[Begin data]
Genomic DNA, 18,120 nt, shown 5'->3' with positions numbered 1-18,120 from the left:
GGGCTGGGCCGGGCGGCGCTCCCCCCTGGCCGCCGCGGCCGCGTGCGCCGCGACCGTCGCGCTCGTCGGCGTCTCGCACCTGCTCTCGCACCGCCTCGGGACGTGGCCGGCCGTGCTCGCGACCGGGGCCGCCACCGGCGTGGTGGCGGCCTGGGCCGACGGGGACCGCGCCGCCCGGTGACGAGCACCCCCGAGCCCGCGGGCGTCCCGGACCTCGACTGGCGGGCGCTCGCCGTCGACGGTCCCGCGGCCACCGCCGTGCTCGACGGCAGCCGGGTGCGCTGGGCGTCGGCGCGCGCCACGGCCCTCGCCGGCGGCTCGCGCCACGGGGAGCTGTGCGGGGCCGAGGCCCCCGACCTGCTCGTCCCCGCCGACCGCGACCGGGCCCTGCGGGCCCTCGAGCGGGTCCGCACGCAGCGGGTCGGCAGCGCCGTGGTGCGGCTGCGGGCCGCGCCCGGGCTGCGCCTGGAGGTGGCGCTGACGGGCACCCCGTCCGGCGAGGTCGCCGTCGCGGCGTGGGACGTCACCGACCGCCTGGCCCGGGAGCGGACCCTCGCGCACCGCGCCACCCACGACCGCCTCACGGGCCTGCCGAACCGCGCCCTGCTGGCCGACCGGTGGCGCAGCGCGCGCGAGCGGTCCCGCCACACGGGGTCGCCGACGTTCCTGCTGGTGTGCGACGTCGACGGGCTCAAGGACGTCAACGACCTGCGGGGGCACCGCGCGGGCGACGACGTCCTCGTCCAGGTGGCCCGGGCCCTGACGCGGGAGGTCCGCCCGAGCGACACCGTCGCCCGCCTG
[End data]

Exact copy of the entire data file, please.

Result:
Genomic DNA, 18,120 nt, shown 5'->3' with positions numbered 1-18,120 from the left:
GGGCTGGGCCGGGCGGCGCTCCCCCCTGGCCGCCGCGGCCGCGTGCGCCGCGACCGTCGCGCTCGTCGGCGTCTCGCACCTGCTCTCGCACCGCCTCGGGACGTGGCCGGCCGTGCTCGCGACCGGGGCCGCCACCGGCGTGGTGGCGGCCTGGGCCGACGGGGACCGCGCCGCCCGGTGACGAGCACCCCCGAGCCCGCGGGCGTCCCGGACCTCGACTGGCGGGCGCTCGCCGTCGACGGTCCCGCGGCCACCGCCGTGCTCGACGGCAGCCGGGTGCGCTGGGCGTCGGCGCGCGCCACGGCCCTCGCCGGCGGCTCGCGCCACGGGGAGCTGTGCGGGGCCGAGGCCCCCGACCTGCTCGTCCCCGCCGACCGCGACCGGGCCCTGCGGGCCCTCGAGCGGGTCCGCACGCAGCGGGTCGGCAGCGCCGTGGTGCGGCTGCGGGCCGCGCCCGGGCTGCGCCTGGAGGTGGCGCTGACGGGCACCCCGTCCGGCGAGGTCGCCGTCGCGGCGTGGGACGTCACCGACCGCCTGGCCCGGGAGCGGACCCTCGCGCACCGCGCCACCCACGACCGCCTCACGGGCCTGCCGAACCGCGCCCTGCTGGCCGACCGGTGGCGCAGCGCGCGCGAGCGGTCCCGCCACACGGGGTCGCCGACGTTCCTGCTGGTGTGCGACGTCGACGGGCTCAAGGACGTCAACGACCTGCGGGGGCACCGCGCGGGCGACGACGTCCTCGTCCAGGTGGCCCGGGCCCTGACGCGGGAGGTCCGCCCGAGCGACACCGTCGCCCGCCTG